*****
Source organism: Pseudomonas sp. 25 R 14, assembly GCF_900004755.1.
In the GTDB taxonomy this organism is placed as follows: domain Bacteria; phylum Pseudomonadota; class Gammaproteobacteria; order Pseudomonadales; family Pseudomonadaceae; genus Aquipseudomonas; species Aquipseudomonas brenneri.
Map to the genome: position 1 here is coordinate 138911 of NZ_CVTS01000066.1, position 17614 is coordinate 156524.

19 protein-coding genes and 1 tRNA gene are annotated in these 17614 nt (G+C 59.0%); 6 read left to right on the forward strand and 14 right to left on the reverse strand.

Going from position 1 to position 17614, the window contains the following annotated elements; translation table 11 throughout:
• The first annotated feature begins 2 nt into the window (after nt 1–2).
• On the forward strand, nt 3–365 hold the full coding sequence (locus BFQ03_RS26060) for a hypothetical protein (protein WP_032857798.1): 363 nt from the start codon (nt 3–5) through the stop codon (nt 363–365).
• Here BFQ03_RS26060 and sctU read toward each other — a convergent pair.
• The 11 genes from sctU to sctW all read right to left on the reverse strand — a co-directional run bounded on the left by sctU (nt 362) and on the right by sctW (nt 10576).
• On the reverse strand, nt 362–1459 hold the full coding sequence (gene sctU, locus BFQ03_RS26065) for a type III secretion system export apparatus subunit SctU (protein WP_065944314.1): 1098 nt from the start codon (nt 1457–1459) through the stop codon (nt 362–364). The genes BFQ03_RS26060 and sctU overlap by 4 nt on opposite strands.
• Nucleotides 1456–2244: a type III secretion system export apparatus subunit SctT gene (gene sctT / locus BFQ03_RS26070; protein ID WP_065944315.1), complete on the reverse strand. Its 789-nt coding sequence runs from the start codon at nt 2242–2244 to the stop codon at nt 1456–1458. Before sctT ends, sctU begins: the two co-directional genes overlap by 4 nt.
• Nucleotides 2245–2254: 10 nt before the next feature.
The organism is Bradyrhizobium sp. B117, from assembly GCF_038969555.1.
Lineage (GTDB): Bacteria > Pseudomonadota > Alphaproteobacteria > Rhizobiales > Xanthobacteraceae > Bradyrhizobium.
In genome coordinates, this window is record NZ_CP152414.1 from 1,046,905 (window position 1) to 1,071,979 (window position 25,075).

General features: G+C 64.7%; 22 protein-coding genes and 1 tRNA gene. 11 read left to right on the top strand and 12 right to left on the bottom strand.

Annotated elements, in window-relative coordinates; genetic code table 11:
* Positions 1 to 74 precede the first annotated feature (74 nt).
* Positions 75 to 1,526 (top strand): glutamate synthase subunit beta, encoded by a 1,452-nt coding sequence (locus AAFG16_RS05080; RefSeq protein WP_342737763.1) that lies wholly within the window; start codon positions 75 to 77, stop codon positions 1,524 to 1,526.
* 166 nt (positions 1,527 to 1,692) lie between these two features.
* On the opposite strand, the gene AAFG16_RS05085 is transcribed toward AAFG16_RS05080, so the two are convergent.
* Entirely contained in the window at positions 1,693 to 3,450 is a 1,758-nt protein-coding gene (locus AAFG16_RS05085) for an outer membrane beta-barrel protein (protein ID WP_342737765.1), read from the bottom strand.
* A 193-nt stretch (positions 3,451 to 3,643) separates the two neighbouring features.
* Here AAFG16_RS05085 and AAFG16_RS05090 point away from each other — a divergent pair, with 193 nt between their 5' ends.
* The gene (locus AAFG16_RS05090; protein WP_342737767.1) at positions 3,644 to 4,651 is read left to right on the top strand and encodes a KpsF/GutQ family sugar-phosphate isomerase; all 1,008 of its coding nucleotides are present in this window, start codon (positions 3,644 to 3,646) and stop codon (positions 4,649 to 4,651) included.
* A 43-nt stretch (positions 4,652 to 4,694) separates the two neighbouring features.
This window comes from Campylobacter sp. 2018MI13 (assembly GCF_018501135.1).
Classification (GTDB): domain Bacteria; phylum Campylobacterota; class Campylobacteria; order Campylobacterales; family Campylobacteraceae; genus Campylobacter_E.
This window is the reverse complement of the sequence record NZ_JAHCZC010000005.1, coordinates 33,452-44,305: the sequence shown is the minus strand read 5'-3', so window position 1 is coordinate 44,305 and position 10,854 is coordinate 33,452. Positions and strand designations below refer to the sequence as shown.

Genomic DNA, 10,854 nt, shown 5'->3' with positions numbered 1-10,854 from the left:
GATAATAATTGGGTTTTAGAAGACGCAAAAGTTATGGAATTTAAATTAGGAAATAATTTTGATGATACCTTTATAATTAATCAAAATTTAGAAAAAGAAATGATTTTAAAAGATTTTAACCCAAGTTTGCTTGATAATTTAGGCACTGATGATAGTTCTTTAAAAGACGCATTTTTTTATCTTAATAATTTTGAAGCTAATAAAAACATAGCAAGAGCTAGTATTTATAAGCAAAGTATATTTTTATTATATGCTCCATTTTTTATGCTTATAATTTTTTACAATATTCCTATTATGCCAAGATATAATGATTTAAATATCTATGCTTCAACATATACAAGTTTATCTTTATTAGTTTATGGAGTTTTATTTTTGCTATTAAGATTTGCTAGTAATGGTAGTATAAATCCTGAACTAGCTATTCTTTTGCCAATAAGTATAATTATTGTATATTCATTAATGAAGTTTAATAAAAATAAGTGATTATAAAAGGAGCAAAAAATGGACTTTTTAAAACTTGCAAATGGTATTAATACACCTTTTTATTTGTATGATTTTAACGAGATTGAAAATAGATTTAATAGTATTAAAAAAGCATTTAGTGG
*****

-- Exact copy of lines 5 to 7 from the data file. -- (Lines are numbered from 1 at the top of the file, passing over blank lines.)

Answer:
Going from position 1 to position 17614, the window contains the following annotated elements; translation table 11 throughout:
• The first annotated feature begins 2 nt into the window (after nt 1–2).
• On the forward strand, nt 3–365 hold the full coding sequence (locus BFQ03_RS26060) for a hypothetical protein (protein WP_032857798.1): 363 nt from the start codon (nt 3–5) through the stop codon (nt 363–365).